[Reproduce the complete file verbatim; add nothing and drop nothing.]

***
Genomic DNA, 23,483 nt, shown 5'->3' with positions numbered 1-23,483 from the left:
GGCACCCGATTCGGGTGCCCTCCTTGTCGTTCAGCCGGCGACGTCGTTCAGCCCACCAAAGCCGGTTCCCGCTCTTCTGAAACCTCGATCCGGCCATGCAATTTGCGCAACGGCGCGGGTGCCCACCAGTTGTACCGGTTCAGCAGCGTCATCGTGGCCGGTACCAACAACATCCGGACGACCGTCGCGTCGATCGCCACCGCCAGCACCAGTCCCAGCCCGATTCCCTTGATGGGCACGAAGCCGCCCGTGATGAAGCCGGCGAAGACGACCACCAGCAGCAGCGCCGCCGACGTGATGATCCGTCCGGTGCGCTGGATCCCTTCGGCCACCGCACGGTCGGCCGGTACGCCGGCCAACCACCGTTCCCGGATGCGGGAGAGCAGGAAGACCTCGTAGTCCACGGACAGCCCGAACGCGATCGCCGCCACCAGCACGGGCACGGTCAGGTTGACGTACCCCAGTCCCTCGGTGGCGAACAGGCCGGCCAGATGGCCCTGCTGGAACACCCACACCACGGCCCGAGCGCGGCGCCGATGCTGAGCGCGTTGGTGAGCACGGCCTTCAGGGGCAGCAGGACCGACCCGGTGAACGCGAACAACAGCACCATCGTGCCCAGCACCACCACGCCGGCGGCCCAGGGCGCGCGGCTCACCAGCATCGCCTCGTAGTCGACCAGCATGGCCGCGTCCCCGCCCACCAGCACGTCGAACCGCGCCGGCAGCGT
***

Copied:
Genomic DNA, 23,483 nt, shown 5'->3' with positions numbered 1-23,483 from the left:
GGCACCCGATTCGGGTGCCCTCCTTGTCGTTCAGCCGGCGACGTCGTTCAGCCCACCAAAGCCGGTTCCCGCTCTTCTGAAACCTCGATCCGGCCATGCAATTTGCGCAACGGCGCGGGTGCCCACCAGTTGTACCGGTTCAGCAGCGTCATCGTGGCCGGTACCAACAACATCCGGACGACCGTCGCGTCGATCGCCACCGCCAGCACCAGTCCCAGCCCGATTCCCTTGATGGGCACGAAGCCGCCCGTGATGAAGCCGGCGAAGACGACCACCAGCAGCAGCGCCGCCGACGTGATGATCCGTCCGGTGCGCTGGATCCCTTCGGCCACCGCACGGTCGGCCGGTACGCCGGCCAACCACCGTTCCCGGATGCGGGAGAGCAGGAAGACCTCGTAGTCCACGGACAGCCCGAACGCGATCGCCGCCACCAGCACGGGCACGGTCAGGTTGACGTACCCCAGTCCCTCGGTGGCGAACAGGCCGGCCAGATGGCCCTGCTGGAACACCCACACCACGGCCCGAGCGCGGCGCCGATGCTGAGCGCGTTGGTGAGCACGGCCTTCAGGGGCAGCAGGACCGACCCGGTGAACGCGAACAACAGCACCATCGTGCCCAGCACCACCACGCCGGCGGCCCAGGGCGCGCGGCTCACCAGCATCGCCTCGTAGTCGACCAGCATGGCCGCGTCCCCGCCCACCAGCACGTCGAACCGCGCCGGCAGCGT